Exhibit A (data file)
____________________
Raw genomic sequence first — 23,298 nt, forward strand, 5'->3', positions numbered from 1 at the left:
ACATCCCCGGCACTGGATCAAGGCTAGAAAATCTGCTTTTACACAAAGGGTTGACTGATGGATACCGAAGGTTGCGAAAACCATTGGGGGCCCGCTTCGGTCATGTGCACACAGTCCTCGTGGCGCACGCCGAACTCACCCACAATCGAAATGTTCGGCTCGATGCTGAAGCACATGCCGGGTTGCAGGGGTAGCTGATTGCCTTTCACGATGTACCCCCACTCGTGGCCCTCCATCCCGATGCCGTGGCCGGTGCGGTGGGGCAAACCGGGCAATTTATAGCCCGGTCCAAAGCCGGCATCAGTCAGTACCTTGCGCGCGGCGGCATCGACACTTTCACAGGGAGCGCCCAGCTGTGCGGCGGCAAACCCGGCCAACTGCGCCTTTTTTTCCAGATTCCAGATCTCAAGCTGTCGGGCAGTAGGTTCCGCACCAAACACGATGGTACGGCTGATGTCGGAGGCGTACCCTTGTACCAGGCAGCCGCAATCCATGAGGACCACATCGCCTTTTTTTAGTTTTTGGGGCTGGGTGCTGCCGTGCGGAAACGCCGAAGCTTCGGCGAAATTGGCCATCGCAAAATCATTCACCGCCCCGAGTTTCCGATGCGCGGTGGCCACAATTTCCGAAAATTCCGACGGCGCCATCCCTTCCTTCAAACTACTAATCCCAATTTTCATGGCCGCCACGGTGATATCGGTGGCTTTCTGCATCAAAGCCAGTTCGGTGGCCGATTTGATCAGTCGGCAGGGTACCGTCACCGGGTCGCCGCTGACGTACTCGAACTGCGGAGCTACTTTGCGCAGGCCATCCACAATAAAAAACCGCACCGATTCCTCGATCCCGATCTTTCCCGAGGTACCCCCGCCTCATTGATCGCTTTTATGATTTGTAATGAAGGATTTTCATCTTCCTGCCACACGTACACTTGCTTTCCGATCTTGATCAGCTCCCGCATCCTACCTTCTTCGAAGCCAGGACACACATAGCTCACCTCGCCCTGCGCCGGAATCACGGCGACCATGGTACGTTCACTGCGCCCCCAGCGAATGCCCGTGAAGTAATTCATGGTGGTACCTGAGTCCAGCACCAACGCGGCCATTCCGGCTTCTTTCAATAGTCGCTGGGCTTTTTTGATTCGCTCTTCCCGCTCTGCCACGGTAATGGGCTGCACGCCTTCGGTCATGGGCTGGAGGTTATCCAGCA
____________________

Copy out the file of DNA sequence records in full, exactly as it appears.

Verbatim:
Raw genomic sequence first — 23,298 nt, forward strand, 5'->3', positions numbered from 1 at the left:
ACATCCCCGGCACTGGATCAAGGCTAGAAAATCTGCTTTTACACAAAGGGTTGACTGATGGATACCGAAGGTTGCGAAAACCATTGGGGGCCCGCTTCGGTCATGTGCACACAGTCCTCGTGGCGCACGCCGAACTCACCCACAATCGAAATGTTCGGCTCGATGCTGAAGCACATGCCGGGTTGCAGGGGTAGCTGATTGCCTTTCACGATGTACCCCCACTCGTGGCCCTCCATCCCGATGCCGTGGCCGGTGCGGTGGGGCAAACCGGGCAATTTATAGCCCGGTCCAAAGCCGGCATCAGTCAGTACCTTGCGCGCGGCGGCATCGACACTTTCACAGGGAGCGCCCAGCTGTGCGGCGGCAAACCCGGCCAACTGCGCCTTTTTTTCCAGATTCCAGATCTCAAGCTGTCGGGCAGTAGGTTCCGCACCAAACACGATGGTACGGCTGATGTCGGAGGCGTACCCTTGTACCAGGCAGCCGCAATCCATGAGGACCACATCGCCTTTTTTTAGTTTTTGGGGCTGGGTGCTGCCGTGCGGAAACGCCGAAGCTTCGGCGAAATTGGCCATCGCAAAATCATTCACCGCCCCGAGTTTCCGATGCGCGGTGGCCACAATTTCCGAAAATTCCGACGGCGCCATCCCTTCCTTCAAACTACTAATCCCAATTTTCATGGCCGCCACGGTGATATCGGTGGCTTTCTGCATCAAAGCCAGTTCGGTGGCCGATTTGATCAGTCGGCAGGGTACCGTCACCGGGTCGCCGCTGACGTACTCGAACTGCGGAGCTACTTTGCGCAGGCCATCCACAATAAAAAACCGCACCGATTCCTCGATCCCGATCTTTCCCGAGGTACCCCCGCCTCATTGATCGCTTTTATGATTTGTAATGAAGGATTTTCATCTTCCTGCCACACGTACACTTGCTTTCCGATCTTGATCAGCTCCCGCATCCTACCTTCTTCGAAGCCAGGACACACATAGCTCACCTCGCCCTGCGCCGGAATCACGGCGACCATGGTACGTTCACTGCGCCCCCAGCGAATGCCCGTGAAGTAATTCATGGTGGTACCTGAGTCCAGCACCAACGCGGCCATTCCGGCTTCTTTCAATAGTCGCTGGGCTTTTTTGATTCGCTCTTCCCGCTCTGCCACGGTAATGGGCTGCACGCCTTCGGTCATGGGCTGGAGGTTATCCAGCA